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Bec’s Easy Lamingtons

Lamingtons on a glass stand

I know we all think of lamingtons on Australia Day, or is that just me? Did you know that since 2006 we hold the 21st of July as National Lamington Day? Lamingtons are truly delicious and very Australian. Once you know my pastry chef tips, you’ll find that they are also super easy to make.

First of all, take a few minutes and read the whole recipe. Yes the whole recipe 🙂 I prefer to make them over 2 days because they will take less of your time and result in a lot less stress. The recipe time looks long, but it includes resting the cake base for a minimum of 3 hours. This makes it much easier to cut.

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Where did Lamingtons come from?

This is one of those good old stories. Not sure it’s true but something fun we learn in Culinary school. Apparently, Lord Lamington’s (Governor of Queensland 1896 – 1901) French born chef wanted to use up some leftover French vanilla sponge he’d made the day before. He cut up the pieces, dipped them in chocolate, then set them in coconut so the guests wouldn’t dirty their fingers. The French Chef got his inspiration from his Tahitian wife where coconut was a common ingredient. Apparently, this was a huge hit and was often made for the governor’s entourage.

How do you serve them?

That’s totally up to you, but you can do them plainly with just chocolate and coconut or with jam in the centre, and serve them with coffee or tea. You can also add cream to the filling, making them a little more of a dessert, or why not make them as a cake and use them for a celebration?

Some of the ingredients used

  • Butter: cold cubes. I always use unsalted for baking and cooking. Please use really chilled butter for this Thermo method. It will come together much nicer for you.
  • Caster sugar:. The texture of caster sugar will work best for a light sponge. The granules are between table sugar and icing, so they will dissolve nicely while being whipped.
  • Large eggs: I love using free range, but of course it’s personal choice.
  • Plain flour: (plain, all-purpose) with cornflour (cornstarch) will make your lamingtons lighter.
  • Baking powder: not baking soda, it is different and yes it seems a lot but trust me it’s perfect for this recipe
  • Vanilla extract: good quality here, after all it’s a vanilla sponge
  • Milk: use full cream, don’t muck about with low fat.
  • Cocoa powder: purchase a good quality unsweetened type, as we’re going to add icing sugar to it.
  • Coconut: If you can get flaked or shredded coconut you can use those, I think they make the lamingtons look a little more classy, but if you’re going for tradition, grab the desiccated.


Can I freeze my Lamingtons?

Sure, providing your filling is not too thick, freeze for up to a month. If you want to freeze them longer, freeze them unfilled in an airtight container or wrapped in tin foil for up to 3 months.

Why are my Lamingtons so heavy?

Make sure you’ve followed the steps in the recipe. Get everything prepared before you start and don’t overbeat the batter.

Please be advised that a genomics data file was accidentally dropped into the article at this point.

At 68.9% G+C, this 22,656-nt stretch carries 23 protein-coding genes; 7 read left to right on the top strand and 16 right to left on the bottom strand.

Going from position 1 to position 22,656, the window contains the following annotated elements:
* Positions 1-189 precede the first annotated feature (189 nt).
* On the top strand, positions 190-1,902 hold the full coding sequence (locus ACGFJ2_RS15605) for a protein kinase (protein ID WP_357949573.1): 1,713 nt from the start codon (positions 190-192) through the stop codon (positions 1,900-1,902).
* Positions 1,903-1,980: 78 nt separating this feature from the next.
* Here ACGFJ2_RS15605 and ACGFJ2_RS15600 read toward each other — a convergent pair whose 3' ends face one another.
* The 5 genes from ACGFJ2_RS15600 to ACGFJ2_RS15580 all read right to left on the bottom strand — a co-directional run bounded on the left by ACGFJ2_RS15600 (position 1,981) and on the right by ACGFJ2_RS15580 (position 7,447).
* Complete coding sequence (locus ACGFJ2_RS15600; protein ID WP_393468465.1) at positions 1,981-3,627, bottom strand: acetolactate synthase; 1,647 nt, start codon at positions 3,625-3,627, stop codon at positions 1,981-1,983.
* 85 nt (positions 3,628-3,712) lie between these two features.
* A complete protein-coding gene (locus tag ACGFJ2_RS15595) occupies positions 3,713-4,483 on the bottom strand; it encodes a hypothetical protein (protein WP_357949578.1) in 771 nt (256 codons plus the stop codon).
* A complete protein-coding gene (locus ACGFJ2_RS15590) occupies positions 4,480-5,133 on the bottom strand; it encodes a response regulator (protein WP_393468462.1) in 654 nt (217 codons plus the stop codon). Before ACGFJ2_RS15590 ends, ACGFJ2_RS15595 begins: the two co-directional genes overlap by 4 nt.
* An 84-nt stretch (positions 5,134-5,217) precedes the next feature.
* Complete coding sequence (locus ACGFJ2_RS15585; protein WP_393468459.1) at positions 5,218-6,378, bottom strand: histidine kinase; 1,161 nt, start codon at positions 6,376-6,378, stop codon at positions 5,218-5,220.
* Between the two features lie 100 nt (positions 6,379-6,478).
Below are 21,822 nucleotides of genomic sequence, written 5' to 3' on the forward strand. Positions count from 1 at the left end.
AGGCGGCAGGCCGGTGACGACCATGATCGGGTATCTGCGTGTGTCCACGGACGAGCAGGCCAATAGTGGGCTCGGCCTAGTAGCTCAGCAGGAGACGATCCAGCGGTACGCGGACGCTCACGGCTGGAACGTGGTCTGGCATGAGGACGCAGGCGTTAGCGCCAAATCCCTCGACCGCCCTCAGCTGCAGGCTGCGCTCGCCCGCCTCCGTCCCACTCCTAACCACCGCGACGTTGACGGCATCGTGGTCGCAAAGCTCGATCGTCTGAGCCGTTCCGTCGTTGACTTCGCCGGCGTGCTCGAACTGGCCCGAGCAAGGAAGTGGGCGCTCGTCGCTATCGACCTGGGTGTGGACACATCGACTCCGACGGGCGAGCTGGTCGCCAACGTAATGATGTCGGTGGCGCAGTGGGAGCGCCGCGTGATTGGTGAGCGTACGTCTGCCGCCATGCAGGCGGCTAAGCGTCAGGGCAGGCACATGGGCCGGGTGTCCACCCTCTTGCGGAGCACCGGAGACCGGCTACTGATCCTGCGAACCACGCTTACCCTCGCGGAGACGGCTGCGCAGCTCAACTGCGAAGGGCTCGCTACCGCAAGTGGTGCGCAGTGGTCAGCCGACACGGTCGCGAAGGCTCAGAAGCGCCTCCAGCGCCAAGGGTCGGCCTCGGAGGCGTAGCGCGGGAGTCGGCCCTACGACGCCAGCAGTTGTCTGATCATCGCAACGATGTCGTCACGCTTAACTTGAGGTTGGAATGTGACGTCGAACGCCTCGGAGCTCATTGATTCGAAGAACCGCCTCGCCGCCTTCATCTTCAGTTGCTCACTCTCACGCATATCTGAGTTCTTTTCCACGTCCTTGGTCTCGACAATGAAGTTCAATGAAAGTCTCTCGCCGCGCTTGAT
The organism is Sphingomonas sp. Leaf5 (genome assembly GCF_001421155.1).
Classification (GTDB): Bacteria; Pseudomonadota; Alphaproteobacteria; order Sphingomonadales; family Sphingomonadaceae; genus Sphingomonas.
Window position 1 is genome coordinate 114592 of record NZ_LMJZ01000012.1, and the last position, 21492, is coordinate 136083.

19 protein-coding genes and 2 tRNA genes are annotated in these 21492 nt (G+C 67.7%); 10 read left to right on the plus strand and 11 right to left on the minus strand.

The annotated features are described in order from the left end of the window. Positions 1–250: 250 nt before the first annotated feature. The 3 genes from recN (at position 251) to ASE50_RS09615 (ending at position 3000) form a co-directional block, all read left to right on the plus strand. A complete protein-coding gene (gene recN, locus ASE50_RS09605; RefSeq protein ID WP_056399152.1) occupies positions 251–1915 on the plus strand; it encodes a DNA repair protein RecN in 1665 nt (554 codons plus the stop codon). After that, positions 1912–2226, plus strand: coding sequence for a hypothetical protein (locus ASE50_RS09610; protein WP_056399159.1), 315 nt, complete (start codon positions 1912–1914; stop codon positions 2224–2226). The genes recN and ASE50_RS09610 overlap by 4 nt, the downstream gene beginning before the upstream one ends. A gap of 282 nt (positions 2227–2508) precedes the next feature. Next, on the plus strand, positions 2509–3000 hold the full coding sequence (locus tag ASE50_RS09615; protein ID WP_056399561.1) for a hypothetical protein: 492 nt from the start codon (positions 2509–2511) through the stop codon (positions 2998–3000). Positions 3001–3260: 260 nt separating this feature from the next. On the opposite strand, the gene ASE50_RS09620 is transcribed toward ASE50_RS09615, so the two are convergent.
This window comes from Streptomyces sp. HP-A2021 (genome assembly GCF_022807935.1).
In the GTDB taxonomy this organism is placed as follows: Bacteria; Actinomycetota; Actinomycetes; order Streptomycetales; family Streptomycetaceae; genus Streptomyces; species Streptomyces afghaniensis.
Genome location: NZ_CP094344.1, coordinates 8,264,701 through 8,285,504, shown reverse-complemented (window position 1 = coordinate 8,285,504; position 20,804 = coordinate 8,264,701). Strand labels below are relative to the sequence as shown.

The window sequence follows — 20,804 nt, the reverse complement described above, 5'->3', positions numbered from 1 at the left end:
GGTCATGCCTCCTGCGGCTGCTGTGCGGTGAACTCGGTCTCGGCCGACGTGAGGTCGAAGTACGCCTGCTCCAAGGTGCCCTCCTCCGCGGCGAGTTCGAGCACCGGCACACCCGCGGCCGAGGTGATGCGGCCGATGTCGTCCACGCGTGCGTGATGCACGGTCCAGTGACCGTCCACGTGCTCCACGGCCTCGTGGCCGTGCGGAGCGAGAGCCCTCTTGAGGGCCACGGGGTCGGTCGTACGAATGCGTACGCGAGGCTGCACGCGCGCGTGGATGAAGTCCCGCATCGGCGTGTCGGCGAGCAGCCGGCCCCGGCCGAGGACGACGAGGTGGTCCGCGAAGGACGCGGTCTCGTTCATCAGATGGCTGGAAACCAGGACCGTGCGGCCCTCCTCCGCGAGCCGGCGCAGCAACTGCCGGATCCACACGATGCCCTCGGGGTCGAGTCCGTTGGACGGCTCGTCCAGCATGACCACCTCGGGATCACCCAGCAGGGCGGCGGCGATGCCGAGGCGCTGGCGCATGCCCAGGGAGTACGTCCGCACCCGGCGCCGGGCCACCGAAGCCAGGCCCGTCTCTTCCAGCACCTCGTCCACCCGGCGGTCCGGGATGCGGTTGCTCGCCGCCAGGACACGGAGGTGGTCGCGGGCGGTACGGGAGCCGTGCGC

Can I make this recipe into a Lamington cake?

Yes, of course. If you have two tins the same size I would use them, although making one square or rectangle cake and slicing it through the middle will also work. The two tin method is much neater if you’re not used to cutting cakes evenly through the middle.

Other Aussie Recipes

Lamingtons on a glass stand

Bec’s easy Lamingtons

4.93 from 13 votes

5 stars tells us you love the recipe

Lamingtons are very Australian. Think of a soft cube of buttery vanilla cake, smothered in chocolate icing, delicately dipped in coconut and filled with a layer of jam.
Prep Time 20 minutes
Cook Time 25 minutes
Total Time 3 hours 45 minutes
Difficulty Medium
Course Afternoon Tea
Cuisine Australian
Servings 12 or more
Method Thermomix


  • Thermomix


For the cake batter:

  • 250 g butter, unsalted cold cubes
  • 250 g caster sugar
  • 4 Large eggs
  • 320 g flour (plain, all-purpose)
  • 30 g cornflour (cornstarch)
  • 20 g baking powder
  • 2 tsp vanilla extract
  • 190 g milk

For the chocolate glaze

  • 20 g unsalted butter chopped into small pieces around 5 – 6 bits so it melts easy
  • 120 g boiling water from the jug
  • 30 g cocoa powder unsweetened
  • 450 g icing sugar confectionary sugar, sifted with the cocoa powder

For the assembly

  • 1/2 jar raspberry jam filling Or any jam you like
  • 1 qty Chocolate glaze
  • 200 g coconut desiccated Tip: start with 150g and add more if needed


For the Cake:

  • Read the whole recipe first. This is an easy recipe, if made over two days, allowing the cake to freeze overnight before coating. Set your oven to 150°C fan or 160°C no fan. I used a non stick USA pan. They're 33 x 23cm. I will cut the whole thing evenly horizontally, but you could use 2 square tins. *See my tips. Prepare your pan, or for the USA pan I used, you only need to add one sheet of baking paper no need to grease for this pan.
  • Add the flour, cornflour and baking powder to the TM bowl, with the MC in place set for 4 seconds/speed 5. Then remove from the bowl and set aside.
  • Add a small jug to the top of your TM bowl and weigh the milk into it and set aside.
  • Crack the eggs into another bowl, so you have them ready and set them aside.